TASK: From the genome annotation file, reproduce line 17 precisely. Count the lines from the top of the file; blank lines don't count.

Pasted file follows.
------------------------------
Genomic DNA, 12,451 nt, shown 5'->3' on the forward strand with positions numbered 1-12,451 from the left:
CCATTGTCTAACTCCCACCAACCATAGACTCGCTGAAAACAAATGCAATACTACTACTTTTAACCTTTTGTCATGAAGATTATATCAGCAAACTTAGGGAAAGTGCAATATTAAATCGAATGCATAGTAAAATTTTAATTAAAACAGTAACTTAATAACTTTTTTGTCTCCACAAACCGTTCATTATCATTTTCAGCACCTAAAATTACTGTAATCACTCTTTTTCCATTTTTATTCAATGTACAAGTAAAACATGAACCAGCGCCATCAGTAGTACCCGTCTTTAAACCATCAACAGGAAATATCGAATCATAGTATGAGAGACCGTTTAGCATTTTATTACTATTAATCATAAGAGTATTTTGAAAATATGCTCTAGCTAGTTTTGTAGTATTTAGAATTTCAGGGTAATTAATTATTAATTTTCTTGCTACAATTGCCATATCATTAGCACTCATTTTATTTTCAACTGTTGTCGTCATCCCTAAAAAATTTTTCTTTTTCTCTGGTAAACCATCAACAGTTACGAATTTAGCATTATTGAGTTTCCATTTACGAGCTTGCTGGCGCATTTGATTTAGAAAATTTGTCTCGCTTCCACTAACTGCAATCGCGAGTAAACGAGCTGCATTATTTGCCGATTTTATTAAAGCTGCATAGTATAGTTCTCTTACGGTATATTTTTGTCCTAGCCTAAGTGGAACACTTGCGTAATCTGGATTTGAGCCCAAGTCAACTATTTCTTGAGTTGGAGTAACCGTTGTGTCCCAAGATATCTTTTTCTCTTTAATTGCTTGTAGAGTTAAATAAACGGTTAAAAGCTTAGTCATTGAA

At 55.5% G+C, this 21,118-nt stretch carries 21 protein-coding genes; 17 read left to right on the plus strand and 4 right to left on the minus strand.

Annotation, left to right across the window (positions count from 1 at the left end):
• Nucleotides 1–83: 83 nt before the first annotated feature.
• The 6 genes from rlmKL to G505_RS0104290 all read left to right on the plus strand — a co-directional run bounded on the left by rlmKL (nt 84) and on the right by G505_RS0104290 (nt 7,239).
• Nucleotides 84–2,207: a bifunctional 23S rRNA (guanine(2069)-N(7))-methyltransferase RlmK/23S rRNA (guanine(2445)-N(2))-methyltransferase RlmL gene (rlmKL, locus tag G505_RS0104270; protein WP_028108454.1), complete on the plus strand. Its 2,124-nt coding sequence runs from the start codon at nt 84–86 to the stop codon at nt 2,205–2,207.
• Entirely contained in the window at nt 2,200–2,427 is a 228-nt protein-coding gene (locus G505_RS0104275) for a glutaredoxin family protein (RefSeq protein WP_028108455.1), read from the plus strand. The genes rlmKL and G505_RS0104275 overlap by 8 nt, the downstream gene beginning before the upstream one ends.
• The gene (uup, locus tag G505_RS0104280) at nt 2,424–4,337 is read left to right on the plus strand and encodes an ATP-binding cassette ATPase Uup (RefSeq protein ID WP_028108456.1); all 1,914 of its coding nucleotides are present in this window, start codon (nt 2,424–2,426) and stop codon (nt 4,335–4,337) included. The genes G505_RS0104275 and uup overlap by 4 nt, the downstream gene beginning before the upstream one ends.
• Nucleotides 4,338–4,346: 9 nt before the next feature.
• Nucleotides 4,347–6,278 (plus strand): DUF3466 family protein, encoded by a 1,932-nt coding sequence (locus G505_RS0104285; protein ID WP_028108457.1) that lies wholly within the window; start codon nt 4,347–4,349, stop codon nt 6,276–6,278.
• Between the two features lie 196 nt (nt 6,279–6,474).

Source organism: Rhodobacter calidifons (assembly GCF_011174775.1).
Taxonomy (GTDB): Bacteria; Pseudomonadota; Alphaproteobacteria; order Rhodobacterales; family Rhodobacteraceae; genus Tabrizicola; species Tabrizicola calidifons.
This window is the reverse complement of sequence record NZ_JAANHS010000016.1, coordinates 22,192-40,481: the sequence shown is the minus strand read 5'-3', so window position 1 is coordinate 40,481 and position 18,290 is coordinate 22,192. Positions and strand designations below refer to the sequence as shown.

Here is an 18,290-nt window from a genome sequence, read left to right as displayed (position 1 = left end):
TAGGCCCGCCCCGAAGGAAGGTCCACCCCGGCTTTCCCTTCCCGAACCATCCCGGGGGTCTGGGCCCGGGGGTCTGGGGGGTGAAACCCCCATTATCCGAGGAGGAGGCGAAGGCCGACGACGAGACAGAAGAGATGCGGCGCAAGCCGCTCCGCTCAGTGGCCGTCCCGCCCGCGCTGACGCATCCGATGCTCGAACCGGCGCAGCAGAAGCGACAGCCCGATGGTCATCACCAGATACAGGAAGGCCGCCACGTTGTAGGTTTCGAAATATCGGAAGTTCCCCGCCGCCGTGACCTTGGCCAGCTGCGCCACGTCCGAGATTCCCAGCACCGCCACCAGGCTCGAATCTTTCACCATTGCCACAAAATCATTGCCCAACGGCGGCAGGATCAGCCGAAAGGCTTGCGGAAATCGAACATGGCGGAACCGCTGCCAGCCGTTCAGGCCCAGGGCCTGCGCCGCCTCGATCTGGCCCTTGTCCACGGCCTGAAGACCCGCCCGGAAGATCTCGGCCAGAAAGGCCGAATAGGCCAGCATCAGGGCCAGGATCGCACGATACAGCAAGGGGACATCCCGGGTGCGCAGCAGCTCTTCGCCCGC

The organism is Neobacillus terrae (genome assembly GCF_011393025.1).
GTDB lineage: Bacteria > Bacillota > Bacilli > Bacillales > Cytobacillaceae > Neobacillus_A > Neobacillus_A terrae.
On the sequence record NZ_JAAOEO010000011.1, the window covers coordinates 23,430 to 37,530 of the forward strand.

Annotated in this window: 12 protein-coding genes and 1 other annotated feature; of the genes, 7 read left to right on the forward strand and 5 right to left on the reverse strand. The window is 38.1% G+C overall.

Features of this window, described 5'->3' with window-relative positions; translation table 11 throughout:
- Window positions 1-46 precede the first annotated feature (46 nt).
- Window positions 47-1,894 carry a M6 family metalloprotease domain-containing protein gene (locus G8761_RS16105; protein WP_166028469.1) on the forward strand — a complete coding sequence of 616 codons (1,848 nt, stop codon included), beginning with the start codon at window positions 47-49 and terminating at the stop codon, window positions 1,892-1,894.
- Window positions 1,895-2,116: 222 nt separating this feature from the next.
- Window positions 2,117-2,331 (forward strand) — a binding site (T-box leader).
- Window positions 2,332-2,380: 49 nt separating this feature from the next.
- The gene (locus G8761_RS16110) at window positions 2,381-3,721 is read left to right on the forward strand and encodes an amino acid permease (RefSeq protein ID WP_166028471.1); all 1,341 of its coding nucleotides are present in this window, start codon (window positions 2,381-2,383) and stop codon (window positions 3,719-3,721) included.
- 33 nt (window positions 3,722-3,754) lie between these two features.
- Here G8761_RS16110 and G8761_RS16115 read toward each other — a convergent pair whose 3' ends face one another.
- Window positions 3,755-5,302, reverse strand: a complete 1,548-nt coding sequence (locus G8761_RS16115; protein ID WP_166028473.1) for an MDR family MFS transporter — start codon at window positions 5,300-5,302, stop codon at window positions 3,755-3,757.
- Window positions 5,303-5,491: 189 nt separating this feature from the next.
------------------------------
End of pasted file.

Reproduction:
TAGGCCCGCCCCGAAGGAAGGTCCACCCCGGCTTTCCCTTCCCGAACCATCCCGGGGGTCTGGGCCCGGGGGTCTGGGGGGTGAAACCCCCATTATCCGAGGAGGAGGCGAAGGCCGACGACGAGACAGAAGAGATGCGGCGCAAGCCGCTCCGCTCAGTGGCCGTCCCGCCCGCGCTGACGCATCCGATGCTCGAACCGGCGCAGCAGAAGCGACAGCCCGATGGTCATCACCAGATACAGGAAGGCCGCCACGTTGTAGGTTTCGAAATATCGGAAGTTCCCCGCCGCCGTGACCTTGGCCAGCTGCGCCACGTCCGAGATTCCCAGCACCGCCACCAGGCTCGAATCTTTCACCATTGCCACAAAATCATTGCCCAACGGCGGCAGGATCAGCCGAAAGGCTTGCGGAAATCGAACATGGCGGAACCGCTGCCAGCCGTTCAGGCCCAGGGCCTGCGCCGCCTCGATCTGGCCCTTGTCCACGGCCTGAAGACCCGCCCGGAAGATCTCGGCCAGAAAGGCCGAATAGGCCAGCATCAGGGCCAGGATCGCACGATACAGCAAGGGGACATCCCGGGTGCGCAGCAGCTCTTCGCCCGC